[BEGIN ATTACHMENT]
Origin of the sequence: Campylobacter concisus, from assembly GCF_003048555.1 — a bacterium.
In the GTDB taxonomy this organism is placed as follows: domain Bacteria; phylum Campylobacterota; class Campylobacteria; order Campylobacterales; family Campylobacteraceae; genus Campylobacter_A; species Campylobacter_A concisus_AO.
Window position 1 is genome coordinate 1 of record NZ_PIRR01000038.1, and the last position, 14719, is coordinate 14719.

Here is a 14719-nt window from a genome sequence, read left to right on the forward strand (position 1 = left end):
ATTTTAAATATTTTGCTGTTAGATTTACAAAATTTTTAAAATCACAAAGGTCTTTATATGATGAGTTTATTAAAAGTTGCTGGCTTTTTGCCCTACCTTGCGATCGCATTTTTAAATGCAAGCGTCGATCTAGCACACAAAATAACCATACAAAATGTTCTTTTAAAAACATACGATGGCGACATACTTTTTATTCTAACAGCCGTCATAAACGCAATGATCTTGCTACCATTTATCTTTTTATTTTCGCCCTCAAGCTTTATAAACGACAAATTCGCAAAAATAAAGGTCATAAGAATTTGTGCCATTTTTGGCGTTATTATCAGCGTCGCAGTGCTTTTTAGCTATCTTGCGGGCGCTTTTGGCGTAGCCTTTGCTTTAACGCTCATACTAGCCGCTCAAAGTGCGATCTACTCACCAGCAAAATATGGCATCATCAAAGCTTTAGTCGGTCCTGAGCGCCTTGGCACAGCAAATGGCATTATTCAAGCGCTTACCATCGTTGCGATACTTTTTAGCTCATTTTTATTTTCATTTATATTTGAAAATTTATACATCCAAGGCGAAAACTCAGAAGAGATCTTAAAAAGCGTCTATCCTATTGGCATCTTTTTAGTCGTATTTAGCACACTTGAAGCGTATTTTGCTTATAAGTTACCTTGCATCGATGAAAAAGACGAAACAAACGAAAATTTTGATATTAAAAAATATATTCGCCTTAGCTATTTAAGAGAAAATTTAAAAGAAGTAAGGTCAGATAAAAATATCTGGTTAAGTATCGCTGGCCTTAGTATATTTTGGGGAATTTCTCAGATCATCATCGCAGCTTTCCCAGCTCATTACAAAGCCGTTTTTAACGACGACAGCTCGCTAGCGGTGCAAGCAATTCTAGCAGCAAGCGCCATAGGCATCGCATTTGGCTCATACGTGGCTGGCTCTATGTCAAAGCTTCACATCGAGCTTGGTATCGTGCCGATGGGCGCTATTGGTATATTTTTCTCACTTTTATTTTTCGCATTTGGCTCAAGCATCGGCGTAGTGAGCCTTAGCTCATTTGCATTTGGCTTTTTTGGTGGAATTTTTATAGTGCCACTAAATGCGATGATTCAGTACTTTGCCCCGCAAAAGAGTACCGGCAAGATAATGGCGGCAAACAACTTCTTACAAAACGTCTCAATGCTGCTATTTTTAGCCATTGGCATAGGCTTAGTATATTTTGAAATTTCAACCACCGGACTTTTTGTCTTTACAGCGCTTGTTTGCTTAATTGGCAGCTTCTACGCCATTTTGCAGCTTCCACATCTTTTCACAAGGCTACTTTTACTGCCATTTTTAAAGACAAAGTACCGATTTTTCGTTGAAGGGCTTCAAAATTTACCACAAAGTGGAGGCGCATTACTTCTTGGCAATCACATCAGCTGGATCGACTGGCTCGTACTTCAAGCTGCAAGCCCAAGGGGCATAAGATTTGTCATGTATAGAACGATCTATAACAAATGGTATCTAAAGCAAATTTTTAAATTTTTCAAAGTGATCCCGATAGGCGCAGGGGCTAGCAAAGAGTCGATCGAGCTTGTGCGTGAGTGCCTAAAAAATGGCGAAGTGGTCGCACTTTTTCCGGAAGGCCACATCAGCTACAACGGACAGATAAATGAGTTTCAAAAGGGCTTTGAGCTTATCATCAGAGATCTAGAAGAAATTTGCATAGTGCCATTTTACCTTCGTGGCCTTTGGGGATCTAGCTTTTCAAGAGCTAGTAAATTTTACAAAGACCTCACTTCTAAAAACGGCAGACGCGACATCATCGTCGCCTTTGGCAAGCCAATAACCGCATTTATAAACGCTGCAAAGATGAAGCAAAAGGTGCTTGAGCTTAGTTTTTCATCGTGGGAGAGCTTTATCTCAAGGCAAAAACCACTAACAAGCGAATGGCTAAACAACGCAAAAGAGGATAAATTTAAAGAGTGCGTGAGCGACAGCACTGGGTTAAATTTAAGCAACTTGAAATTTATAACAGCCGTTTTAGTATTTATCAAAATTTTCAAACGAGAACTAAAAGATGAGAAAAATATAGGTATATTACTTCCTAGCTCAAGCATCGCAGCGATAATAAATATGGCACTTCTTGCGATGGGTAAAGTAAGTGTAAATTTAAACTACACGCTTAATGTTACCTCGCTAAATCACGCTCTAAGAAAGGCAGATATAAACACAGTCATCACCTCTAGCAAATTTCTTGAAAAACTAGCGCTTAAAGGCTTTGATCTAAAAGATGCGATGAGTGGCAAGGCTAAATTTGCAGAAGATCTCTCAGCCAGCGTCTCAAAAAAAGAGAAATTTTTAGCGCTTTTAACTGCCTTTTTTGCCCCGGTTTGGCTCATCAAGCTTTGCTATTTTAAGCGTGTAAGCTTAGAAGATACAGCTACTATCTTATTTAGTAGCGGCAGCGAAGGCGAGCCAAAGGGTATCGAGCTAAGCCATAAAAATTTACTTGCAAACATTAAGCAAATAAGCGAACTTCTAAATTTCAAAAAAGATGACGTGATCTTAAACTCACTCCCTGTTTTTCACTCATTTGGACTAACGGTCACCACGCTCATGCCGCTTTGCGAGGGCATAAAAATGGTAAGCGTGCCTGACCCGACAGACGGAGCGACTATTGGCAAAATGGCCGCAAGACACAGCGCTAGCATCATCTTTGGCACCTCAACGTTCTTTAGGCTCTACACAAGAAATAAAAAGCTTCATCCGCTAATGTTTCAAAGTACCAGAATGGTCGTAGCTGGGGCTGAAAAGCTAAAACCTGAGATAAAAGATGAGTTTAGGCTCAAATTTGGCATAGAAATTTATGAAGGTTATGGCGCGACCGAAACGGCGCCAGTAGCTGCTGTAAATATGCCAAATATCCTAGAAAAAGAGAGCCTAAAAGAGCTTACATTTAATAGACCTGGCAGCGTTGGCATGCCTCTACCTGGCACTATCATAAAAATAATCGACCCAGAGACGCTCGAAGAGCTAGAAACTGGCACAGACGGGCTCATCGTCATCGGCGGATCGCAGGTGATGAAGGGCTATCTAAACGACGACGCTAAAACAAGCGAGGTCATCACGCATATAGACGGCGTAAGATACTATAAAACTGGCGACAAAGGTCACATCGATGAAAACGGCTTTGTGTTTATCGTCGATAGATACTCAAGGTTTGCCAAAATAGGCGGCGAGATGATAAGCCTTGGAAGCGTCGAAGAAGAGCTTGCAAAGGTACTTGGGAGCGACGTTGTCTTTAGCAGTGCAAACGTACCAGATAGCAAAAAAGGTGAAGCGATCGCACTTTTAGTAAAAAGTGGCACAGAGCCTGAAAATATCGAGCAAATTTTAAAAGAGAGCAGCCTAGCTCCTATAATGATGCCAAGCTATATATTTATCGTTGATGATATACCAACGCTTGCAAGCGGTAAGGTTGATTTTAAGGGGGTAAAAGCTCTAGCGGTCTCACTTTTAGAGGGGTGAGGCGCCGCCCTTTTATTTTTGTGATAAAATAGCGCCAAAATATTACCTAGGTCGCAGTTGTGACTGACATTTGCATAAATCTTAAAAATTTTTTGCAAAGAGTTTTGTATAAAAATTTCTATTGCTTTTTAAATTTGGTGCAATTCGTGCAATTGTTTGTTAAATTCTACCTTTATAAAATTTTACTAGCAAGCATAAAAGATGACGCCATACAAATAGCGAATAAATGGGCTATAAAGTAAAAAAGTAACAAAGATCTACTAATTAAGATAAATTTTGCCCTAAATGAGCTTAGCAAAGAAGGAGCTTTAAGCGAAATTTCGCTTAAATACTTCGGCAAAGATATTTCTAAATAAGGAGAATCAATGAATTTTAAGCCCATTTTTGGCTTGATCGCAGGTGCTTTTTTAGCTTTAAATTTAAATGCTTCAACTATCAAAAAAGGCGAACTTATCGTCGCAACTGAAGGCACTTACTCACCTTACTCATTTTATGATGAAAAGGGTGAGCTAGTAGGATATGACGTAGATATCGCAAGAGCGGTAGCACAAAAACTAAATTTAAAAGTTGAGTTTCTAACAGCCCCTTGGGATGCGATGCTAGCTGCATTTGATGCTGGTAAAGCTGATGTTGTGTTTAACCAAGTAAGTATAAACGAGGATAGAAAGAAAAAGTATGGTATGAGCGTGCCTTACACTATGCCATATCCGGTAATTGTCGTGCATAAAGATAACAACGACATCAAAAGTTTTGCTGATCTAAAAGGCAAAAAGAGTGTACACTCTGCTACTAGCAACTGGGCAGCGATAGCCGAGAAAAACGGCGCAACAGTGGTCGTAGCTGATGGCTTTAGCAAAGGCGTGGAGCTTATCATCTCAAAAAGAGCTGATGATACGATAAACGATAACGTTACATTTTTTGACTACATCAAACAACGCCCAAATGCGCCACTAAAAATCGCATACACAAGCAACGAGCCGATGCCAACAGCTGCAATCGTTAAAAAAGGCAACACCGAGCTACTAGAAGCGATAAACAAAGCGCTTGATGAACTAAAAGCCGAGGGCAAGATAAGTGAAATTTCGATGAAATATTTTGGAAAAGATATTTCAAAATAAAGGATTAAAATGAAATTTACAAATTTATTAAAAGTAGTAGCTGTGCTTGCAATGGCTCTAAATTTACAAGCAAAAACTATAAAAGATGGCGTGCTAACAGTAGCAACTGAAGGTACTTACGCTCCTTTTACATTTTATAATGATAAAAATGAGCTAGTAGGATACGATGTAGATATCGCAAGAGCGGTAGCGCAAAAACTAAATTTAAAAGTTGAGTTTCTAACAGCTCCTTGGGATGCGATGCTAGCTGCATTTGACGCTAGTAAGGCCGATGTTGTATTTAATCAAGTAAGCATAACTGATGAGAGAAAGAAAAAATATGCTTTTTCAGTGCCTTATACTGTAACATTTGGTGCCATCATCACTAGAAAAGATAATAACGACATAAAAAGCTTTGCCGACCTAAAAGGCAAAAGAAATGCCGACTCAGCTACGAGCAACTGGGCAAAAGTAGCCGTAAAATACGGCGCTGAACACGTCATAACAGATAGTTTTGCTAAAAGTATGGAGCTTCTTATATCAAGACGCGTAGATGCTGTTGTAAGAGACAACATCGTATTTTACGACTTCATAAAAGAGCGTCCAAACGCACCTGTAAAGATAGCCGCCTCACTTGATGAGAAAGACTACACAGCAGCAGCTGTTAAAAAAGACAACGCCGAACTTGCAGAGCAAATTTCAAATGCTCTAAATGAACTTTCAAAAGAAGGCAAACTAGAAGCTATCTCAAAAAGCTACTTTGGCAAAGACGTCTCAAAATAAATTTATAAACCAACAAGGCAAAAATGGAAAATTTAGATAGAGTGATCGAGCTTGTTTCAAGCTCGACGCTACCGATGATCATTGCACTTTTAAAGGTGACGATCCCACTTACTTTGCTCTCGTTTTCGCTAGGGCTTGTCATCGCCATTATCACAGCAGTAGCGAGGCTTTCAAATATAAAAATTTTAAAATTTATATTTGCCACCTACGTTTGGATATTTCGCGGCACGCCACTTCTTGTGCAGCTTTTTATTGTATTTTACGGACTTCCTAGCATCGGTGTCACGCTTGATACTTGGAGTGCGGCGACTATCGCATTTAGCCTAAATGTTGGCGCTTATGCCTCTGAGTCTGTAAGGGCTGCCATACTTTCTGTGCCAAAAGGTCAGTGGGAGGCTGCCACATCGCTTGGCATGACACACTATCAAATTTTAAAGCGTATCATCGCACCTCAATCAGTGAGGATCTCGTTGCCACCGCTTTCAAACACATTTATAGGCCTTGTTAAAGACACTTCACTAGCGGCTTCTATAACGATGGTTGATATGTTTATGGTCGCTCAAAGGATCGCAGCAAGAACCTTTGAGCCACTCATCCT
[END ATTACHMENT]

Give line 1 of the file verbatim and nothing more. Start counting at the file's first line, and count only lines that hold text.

Origin of the sequence: Campylobacter concisus, from assembly GCF_003048555.1 — a bacterium.